To Co-op or Not

Let’s face it, many homeschool families at one point or another hear the inevitable question: “but what about socialization?” For some homeschool families, the easy answer to this question can lie in joining a co-op, usually a group of parents who take turns teaching the children and alternating breaks, but getting the kids around other kids.

Socialization can also come in many other forms, such as joining scouts, taking classes outside the home, joining team sports, but co-op is the topic today and seems to be the most school-like of the options above, so I know whenever I would mention to people who asked about socialization that we were in a co-op, somehow that seemed to allay their worries.

There are pros and cons to joining a co-op, some of those I have experienced or heard about are mentioned below:

Pros:

Socialization: your kids get to be around other people, both the grown up type and child type, and this seems to help with questions when inquiring friends, family, strangers, butt their noses in, all under the guise of concern for the children.

Friends: I know this could go under socialization, but since you can hang out with people and still not make friends, I felt this was an important part as well. When we were in co-op, not only did my children make friends, but so did I. 

A break: This goes for both the moms and kids. For the moms, at least in the group I was in, we taught for one class, and then got to relax with other moms for another class while our children were still in their classes. For one whole hour we got to not have little children demanding our attention and to talk to individuals (at least in my case, older than in sixth grade). That was a break, though it always seemed so fleeting. And for the children as well, I am sure they see attending co-op as a break from the routine at home.

Cons:

Time: Even though I would only need to teach for an hour, it always seemed to take so much time and effort both the day of and the day before getting my lessons ready. Even when I stepped down from teaching, it still involved making sure everyone knew where everything was, (somehow I think my children have mastered the not loosing your insert item here until it is time to go trait) and making sure everyone had a lunch packed.

Homeschool: While my kids thoroughly enjoyed getting to go to co-op, the problem was, they stopped cooperating at home and work stopped getting done here. Looking back at all of their years of homeschooling, their year in co-op they learned a ton in their classes, but they barely did anything in their books at home. We have just started a new year and they’re already slipping behind, so they definitely don’t have time for anything on the side, and I feel like I am having to break the bad habits learned last year.

However; my local homeschool co-op is a part of a larger homeschool ministry which we can still be a part of without having to do co-op thankfully, and that is the choice I have made for my family this year. This will allow us more time as a family to focus on what we need to focus on, while still maintaining the friendships we have already made through monthly outings.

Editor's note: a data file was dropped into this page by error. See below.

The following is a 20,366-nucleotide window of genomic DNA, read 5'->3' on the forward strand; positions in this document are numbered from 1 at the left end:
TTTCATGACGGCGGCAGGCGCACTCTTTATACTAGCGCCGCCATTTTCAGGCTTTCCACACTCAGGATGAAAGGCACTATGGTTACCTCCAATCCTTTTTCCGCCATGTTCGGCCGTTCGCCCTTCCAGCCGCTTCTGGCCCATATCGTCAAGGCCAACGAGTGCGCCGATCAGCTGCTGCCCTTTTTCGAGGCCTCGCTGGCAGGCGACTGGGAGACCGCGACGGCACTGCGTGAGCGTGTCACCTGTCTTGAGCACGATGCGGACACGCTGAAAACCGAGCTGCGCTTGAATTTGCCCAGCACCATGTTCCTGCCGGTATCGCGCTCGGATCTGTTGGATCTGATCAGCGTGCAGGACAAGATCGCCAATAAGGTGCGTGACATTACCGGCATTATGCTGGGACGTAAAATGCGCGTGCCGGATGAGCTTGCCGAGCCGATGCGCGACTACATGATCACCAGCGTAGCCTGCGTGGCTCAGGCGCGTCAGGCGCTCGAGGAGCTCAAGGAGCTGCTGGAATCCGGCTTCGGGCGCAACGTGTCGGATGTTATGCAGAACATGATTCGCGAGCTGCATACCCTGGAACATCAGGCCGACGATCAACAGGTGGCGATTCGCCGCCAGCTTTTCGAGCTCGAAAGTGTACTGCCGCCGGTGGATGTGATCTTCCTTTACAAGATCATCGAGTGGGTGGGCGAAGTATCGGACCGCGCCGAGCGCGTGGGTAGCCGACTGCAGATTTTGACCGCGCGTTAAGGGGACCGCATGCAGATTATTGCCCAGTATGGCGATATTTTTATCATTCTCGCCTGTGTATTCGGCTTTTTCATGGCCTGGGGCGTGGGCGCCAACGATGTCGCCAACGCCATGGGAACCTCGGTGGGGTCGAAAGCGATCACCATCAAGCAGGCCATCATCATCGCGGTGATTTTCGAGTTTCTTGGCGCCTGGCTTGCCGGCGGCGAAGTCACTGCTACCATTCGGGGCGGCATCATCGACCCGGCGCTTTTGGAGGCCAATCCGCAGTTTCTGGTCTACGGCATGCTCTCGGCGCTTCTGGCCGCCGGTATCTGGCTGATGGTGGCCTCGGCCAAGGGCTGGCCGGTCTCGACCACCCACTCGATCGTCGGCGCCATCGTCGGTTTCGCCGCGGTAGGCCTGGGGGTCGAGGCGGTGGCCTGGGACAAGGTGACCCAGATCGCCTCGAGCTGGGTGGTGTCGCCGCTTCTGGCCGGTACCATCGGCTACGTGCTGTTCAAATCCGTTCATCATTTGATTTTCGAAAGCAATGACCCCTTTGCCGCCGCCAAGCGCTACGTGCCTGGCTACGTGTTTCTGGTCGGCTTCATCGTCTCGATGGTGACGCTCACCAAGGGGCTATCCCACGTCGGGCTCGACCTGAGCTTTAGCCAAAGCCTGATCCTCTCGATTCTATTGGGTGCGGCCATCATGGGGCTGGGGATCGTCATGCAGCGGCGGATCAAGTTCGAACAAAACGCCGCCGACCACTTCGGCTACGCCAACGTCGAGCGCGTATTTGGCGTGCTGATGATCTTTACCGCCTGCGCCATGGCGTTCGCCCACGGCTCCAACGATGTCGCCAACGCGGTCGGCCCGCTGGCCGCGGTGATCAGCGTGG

What about you? Do you or have you done co-op? How does it work for your family?

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Traveling The USA With Little Passports 

So my older girl is working through a geography workbook that specifically covers regions of the United States, so for her box subscription this year, I felt it would make the most sense to get her Little Passport’s USA Edition. I showed her the box when it came in the mail and explained that to her, made sense to her, she just wanted to dig into the box!

The items above are all of the items she found when she opened the box. She opened it and found a neat little folder, pictured below as well, in addition to a scratch book, a USA field journal, a disposable camera, a map of the USA and a letter from Sofia. 

Pictured above is the file folder that came with her box. I must say, she wasn’t very thrilled about this, but that also hinged on the fact she had just seen her sister open hers and get a suitcase which seemed to be what she was wanting. If you’re only ordering one subscription, this shouldn’t be an issue. Personally, I thought it was a cute folder and a neat way for older kids to keep all their Little Passports items in one place.


I got to say she probably spent the most time working on the scratch book that was included with her box. I’m not even sure if we entirely figured it out. Some pages seemed to make stickers while others did not, but there was a lot of scratching and oohing and ahhing going on, plus it occupied her for quite awhile. She didn’t seem to pay attention to the importance of the shapes in the book, but that could deepen the lessen – she did however find some on her map.

All in all, very worthwhile and we are looking forward to see where we are going to learn about next month.

Traveling The World With Little Passports 

My daughters box subscription to Little Passport: World came today. Because her geography book covers different regions of the world and continents.

She opened her box and was absolutely in love with everything that came with it: suitcase, passport, hangtag, stickers, letter, activity sheet, map, photo, and since we also ordered her the world coin package, she got coins from around the world. That even her dad thought was awesome (he’s usually my toughest critic).


I felt this would be a great way to supplement her geography curriculum, taking a break from the workbook learning and giving her a chance to get something fun in the mail (all my kids seem to love that).

As this is the starter box, I will continue to review this subscription as the boxes keep arriving.

Have you used Little Passports? What did you think?

Why Do Families Choose To Homeschool?

Obviously I am only one family and my story is only one story out of probably hundreds of thousands but there are numerous reasons why families choose to either start or to continue to homeschool their children.


Images like the one float around the Internet and people think that the majority of families probably homeschool their children for religious reasons. While my family is Christian, we did not choose to homeschool because of religion. According to the National Center for Educational Statistics only 17% of homeschooling familes choose to do so for religious reasons. Only 17%!